I had the best time in Pine Grove California. For two days I taught the How to Cheat at Color class for the Sierra Gold quilt guild. We had time to enjoy the process of learning about color. What a warm, friendly group. Robert Kaufman Fabrics provided the solid fabrics, (we all say THANKS!) We ran out of oranges and need more peach, apricot, fuchsia and purples. There is a dark shade of avocado green that was all used, even the tiny scraps. My favorite exercise is the ugly color log cabin block. Each student chooses her least liked color and glues it into the center of a log cabin block. She then passes the page to the person behind her who adds coordinating fabrics. Very few students dislike the same color and the log cabin results are often spectacular.
It was clear to me when my alarm rang that this was the ideal day to stay in bed with a good book. The sky was dark with storm clouds and leaves cascading down from the Brandon Oak outside my window.
But I have 10,000 things to do today including my class proposal for Quilt Festival in Houston next October. (What would you like to learn at Festival next year? How to win the big money in the quilt show? I sure wish I was qualified to teach that!)
One student in my color class brought a bolt of medium grey when asked to choose a fabric that had emotional impact. She explained that she likes grey because she looks good wearing the color and when it is grey outside she gets to stay inside and sew!
Now we have driving rain and I am in the mood for soup. It is the Ideal day to buy chocolate and traditional, here in California, for the newspapers to publish articles about water rationing.
Quilt Festival in Houston has invited me to teach in their Modern Quilter classroom this November.
One of the classes is called How to Cheat at Color. We will cover a wide variety of ways to choose color combinations. Of all the classes I teach this is my favorite. Perhaps it is the group setting, with everyone seeing the work of all the others. When it comes to color we get our personal preferences when we receive our DNA. We can teach ourselves to use select color combinations but when we quilt for sanity or serenity we always return to our feel-good colors. I refuse to change that in my students. I want each student to understand which colors please them at an emotional level and how to use colors to win big ribbons. I love the exercise with the “ugly” color. It comes toward the end of class and is very exciting for me, as the teacher, to watch.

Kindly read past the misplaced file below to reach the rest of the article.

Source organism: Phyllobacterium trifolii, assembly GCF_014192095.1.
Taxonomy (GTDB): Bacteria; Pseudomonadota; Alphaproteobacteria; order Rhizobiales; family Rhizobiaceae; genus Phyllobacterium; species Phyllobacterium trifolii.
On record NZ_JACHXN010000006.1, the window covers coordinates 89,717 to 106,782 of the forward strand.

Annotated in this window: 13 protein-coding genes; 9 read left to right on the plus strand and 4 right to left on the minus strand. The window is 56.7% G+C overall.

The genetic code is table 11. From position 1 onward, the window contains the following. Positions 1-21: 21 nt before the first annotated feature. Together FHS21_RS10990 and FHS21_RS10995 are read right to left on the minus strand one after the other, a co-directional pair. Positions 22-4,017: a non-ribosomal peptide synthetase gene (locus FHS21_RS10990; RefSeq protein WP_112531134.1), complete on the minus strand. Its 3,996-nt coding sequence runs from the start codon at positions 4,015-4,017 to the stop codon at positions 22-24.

This is the handout with links provided in class. Feel free to look them over and take the color tests under Activities.
C&T Publishing offers the 3 in 1 Color Tool and the book Color Play by Joen Wolfrom
Offers color trends analysis for fashion and creative professionals
I lost my car again today. It is a very nice car. I don’t have trouble finding it when it is tucked securely in my garage. Store parking lots are the scene of my frustration. My car is only a month-and-a-half old and the trouble is that it is a lovely ice blue. In a crowded parking lot it blends in with all the silver, grey, white and blue sedans. My old car was orange—well, a shade of burnt orange that was very easy to spot in a crowded lot. I miss its distinctive color personality.
Color has a very important voice in our world. A 1930’s quilt would no longer be 1930’s if remade in African colors. Country style is defined by its browned hues of red, green, blue and tan. Quilting is a field where the “eye of the beholder” truly decides which colors are loved. We are born pre-prejudiced toward colors we love or hate. Sometimes this is due to our home environment. Sometimes our national heritage, but mostly because what we like is what we like! I have a blue-violet bedroom, but my friend Nancy’s is purple, spring green and tangerine. Mine is tame compared to hers.
That is the most wonderful thing about colors. It takes a lifetime to experiment with all of them.